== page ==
BTW, here is an interesting website to browse around.

voiceforchildren said...


Rob Shipley's piece does smack of desperation. The truth is, if the JEP and most of the other "accredited" media were doing a good job there would be little or no need for Team Voice or others to exist.

He (Rob Shipley) rather than going around attacking Bloggers, would do better to question the JEP's output and maybe up their game, give the public some investigative journalism and Blogs would be less needed.

The (Jersey) "accredited" media just can't accept the fact that they were one of the biggest driving forces behind the creation of Team Voice because of their own, shall we say "Inadequacies?"

TonyTheProf said...

The one thing that bloggers need to do is to print any errors and apologies if they do make mistakes.

The JEP, the masterpiece of accurate reporting (according to Mr Shipley) confused a 30% rise on taxation with a 30% rise on income support in Patrick Ryan's speech. The highly trained reporter got it wrong! Actually it is a sensibly placed apology for once; normally, it is tucked away in some remote location.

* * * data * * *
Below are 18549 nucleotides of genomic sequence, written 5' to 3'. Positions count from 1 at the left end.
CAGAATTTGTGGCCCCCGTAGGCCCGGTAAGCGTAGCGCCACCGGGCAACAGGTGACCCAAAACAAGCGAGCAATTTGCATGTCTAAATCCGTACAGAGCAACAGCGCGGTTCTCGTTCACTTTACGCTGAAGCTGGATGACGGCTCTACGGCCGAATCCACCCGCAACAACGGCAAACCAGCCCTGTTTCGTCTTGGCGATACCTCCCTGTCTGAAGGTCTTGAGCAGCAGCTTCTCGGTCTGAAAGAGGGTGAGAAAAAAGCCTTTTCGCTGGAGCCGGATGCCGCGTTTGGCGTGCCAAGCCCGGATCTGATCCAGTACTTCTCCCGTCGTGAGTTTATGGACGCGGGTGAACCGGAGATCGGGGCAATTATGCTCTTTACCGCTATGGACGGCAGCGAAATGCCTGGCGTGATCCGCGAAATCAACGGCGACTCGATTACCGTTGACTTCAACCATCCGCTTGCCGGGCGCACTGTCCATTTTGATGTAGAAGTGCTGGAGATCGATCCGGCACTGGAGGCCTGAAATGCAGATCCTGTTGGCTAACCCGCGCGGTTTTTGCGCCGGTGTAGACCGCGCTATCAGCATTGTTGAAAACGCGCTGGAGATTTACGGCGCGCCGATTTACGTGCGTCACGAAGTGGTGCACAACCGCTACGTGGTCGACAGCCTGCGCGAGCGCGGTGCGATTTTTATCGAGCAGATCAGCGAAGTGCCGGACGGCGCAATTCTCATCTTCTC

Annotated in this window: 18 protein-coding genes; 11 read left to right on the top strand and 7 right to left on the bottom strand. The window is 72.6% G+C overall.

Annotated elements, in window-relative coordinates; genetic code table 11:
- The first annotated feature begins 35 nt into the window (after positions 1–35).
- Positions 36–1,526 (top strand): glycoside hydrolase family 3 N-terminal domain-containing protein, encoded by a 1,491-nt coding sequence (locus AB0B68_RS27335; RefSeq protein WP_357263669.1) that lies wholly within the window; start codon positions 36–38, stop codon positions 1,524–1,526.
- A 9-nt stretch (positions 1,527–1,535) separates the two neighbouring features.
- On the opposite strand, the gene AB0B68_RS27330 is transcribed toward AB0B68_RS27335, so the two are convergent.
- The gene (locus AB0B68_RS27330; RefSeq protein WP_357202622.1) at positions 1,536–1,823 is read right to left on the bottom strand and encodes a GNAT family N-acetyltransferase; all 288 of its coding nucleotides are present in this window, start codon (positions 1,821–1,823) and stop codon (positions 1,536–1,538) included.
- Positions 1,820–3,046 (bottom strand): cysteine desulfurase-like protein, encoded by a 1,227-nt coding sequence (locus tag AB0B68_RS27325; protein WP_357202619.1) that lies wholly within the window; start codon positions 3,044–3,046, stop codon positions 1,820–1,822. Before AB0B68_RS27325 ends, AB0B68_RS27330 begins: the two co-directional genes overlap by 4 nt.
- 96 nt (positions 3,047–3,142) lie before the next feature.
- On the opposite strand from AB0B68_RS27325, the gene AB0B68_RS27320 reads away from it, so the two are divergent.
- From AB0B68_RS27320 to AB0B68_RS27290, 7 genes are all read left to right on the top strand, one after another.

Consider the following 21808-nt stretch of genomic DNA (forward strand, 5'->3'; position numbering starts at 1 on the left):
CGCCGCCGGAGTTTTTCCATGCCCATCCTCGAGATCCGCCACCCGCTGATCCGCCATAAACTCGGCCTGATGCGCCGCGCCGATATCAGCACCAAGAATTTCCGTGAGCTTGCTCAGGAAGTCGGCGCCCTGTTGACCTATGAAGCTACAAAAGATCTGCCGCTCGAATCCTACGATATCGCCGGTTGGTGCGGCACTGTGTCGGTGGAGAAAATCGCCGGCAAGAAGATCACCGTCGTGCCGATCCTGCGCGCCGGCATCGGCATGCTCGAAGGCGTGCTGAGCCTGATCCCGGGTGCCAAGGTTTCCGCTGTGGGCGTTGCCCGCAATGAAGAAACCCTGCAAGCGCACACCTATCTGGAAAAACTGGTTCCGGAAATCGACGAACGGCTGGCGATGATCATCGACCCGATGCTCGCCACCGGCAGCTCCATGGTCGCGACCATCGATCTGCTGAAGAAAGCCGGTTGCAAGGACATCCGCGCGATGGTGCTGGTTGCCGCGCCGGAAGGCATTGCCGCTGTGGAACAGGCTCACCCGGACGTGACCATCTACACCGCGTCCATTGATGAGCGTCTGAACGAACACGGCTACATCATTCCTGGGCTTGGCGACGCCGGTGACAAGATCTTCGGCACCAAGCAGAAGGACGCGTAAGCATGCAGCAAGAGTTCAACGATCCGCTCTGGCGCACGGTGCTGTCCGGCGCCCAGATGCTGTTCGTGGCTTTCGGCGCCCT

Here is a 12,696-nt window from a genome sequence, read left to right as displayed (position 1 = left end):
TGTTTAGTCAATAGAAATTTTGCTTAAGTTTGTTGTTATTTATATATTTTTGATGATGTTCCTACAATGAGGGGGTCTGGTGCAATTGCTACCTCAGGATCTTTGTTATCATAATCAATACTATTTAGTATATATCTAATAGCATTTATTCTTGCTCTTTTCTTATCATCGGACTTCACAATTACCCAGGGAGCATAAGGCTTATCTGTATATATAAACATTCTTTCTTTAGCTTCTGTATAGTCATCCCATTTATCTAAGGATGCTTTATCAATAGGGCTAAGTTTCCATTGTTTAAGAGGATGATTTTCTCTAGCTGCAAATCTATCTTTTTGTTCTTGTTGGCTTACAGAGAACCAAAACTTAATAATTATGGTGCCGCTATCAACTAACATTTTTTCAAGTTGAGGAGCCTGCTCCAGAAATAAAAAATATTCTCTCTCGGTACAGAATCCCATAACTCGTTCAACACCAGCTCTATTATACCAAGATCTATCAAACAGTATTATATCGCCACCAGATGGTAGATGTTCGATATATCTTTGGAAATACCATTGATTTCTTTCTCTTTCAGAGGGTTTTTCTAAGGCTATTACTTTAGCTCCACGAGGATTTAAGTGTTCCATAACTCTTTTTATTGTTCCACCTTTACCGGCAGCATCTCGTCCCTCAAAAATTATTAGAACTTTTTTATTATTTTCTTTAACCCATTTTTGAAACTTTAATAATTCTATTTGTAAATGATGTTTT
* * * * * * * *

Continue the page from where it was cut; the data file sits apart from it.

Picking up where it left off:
I've had one occasion where the Dean pointed out an error, and I got permission to post his email with an apology as a blog entry, and link my original entry to that (rather than pretending it hadn't happened).

I also had an historical error on G.R. Bailleine which I put a correction on.

There have been differences of opinion, but that's different from a factual error which should always be corrected.

We are all flawed human beings, and it does us good to apologise for not being right!

Ryan Morrison said...

I think social media and blogging is an important part of the news media.

Bloggers is just the modern equivalent of Pamphleteers - sharing stories, opinions and issues outside of the mainstream media.

TonyTheProf said...


This is an extremely good example of what Bloggers can do - an in depth interview, highlighting the kind of conditions that prevail in a housing estate - unlike CTV (which has to keep attention short and go for sound-bites), this report can give 10 minutes, with well thought out and prepared questions asked by the interviewer.